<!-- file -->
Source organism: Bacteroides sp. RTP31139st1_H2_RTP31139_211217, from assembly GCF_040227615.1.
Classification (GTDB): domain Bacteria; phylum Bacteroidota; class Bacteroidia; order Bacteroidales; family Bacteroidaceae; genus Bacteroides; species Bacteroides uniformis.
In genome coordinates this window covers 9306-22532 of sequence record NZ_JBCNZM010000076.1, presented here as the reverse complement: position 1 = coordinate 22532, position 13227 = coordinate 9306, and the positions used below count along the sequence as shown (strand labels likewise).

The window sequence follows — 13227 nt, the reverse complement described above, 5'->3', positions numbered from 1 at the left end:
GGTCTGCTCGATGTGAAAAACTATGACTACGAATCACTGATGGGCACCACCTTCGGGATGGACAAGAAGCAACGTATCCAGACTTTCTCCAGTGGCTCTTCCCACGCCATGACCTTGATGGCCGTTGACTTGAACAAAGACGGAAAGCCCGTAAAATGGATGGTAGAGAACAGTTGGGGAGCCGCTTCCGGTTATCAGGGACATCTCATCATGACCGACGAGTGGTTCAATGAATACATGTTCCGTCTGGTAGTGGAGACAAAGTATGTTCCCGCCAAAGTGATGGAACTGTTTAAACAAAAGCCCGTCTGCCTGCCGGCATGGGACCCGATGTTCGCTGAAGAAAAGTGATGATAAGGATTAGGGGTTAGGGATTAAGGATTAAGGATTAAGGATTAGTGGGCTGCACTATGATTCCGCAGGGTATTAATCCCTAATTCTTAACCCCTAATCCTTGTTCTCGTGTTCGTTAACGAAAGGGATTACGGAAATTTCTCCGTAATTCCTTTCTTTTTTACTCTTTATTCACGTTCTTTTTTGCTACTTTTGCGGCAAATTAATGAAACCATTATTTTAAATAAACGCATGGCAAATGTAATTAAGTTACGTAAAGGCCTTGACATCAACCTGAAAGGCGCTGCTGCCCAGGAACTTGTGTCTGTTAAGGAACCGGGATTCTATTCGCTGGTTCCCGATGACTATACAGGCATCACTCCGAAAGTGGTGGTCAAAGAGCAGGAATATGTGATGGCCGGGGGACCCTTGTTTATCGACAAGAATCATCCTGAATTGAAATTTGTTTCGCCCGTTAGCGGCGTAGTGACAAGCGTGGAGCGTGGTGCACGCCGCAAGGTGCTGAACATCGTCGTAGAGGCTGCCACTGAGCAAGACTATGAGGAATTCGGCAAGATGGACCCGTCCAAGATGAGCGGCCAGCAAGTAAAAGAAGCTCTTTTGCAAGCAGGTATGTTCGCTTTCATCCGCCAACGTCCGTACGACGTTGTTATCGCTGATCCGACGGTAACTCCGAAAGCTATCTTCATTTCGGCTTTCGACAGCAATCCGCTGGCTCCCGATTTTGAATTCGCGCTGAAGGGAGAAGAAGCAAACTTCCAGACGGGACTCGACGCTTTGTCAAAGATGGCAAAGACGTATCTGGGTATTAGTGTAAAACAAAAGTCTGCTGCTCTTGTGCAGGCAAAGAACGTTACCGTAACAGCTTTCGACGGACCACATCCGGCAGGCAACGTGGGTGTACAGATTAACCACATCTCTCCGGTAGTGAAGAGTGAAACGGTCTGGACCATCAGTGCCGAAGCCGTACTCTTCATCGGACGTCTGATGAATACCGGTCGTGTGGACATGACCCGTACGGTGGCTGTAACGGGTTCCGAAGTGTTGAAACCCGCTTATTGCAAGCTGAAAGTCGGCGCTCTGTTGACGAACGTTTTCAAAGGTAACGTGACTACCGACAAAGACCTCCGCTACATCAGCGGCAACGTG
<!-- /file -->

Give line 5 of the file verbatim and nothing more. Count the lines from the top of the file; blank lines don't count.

GGTCTGCTCGATGTGAAAAACTATGACTACGAATCACTGATGGGCACCACCTTCGGGATGGACAAGAAGCAACGTATCCAGACTTTCTCCAGTGGCTCTTCCCACGCCATGACCTTGATGGCCGTTGACTTGAACAAAGACGGAAAGCCCGTAAAATGGATGGTAGAGAACAGTTGGGGAGCCGCTTCCGGTTATCAGGGACATCTCATCATGACCGACGAGTGGTTCAATGAATACATGTTCCGTCTGGTAGTGGAGACAAAGTATGTTCCCGCCAAAGTGATGGAACTGTTTAAACAAAAGCCCGTCTGCCTGCCGGCATGGGACCCGATGTTCGCTGAAGAAAAGTGATGATAAGGATTAGGGGTTAGGGATTAAGGATTAAGGATTAAGGATTAGTGGGCTGCACTATGATTCCGCAGGGTATTAATCCCTAATTCTTAACCCCTAATCCTTGTTCTCGTGTTCGTTAACGAAAGGGATTACGGAAATTTCTCCGTAATTCCTTTCTTTTTTACTCTTTATTCACGTTCTTTTTTGCTACTTTTGCGGCAAATTAATGAAACCATTATTTTAAATAAACGCATGGCAAATGTAATTAAGTTACGTAAAGGCCTTGACATCAACCTGAAAGGCGCTGCTGCCCAGGAACTTGTGTCTGTTAAGGAACCGGGATTCTATTCGCTGGTTCCCGATGACTATACAGGCATCACTCCGAAAGTGGTGGTCAAAGAGCAGGAATATGTGATGGCCGGGGGACCCTTGTTTATCGACAAGAATCATCCTGAATTGAAATTTGTTTCGCCCGTTAGCGGCGTAGTGACAAGCGTGGAGCGTGGTGCACGCCGCAAGGTGCTGAACATCGTCGTAGAGGCTGCCACTGAGCAAGACTATGAGGAATTCGGCAAGATGGACCCGTCCAAGATGAGCGGCCAGCAAGTAAAAGAAGCTCTTTTGCAAGCAGGTATGTTCGCTTTCATCCGCCAACGTCCGTACGACGTTGTTATCGCTGATCCGACGGTAACTCCGAAAGCTATCTTCATTTCGGCTTTCGACAGCAATCCGCTGGCTCCCGATTTTGAATTCGCGCTGAAGGGAGAAGAAGCAAACTTCCAGACGGGACTCGACGCTTTGTCAAAGATGGCAAAGACGTATCTGGGTATTAGTGTAAAACAAAAGTCTGCTGCTCTTGTGCAGGCAAAGAACGTTACCGTAACAGCTTTCGACGGACCACATCCGGCAGGCAACGTGGGTGTACAGATTAACCACATCTCTCCGGTAGTGAAGAGTGAAACGGTCTGGACCATCAGTGCCGAAGCCGTACTCTTCATCGGACGTCTGATGAATACCGGTCGTGTGGACATGACCCGTACGGTGGCTGTAACGGGTTCCGAAGTGTTGAAACCCGCTTATTGCAAGCTGAAAGTCGGCGCTCTGTTGACGAACGTTTTCAAAGGTAACGTGACTACCGACAAAGACCTCCGCTACATCAGCGGCAACGTG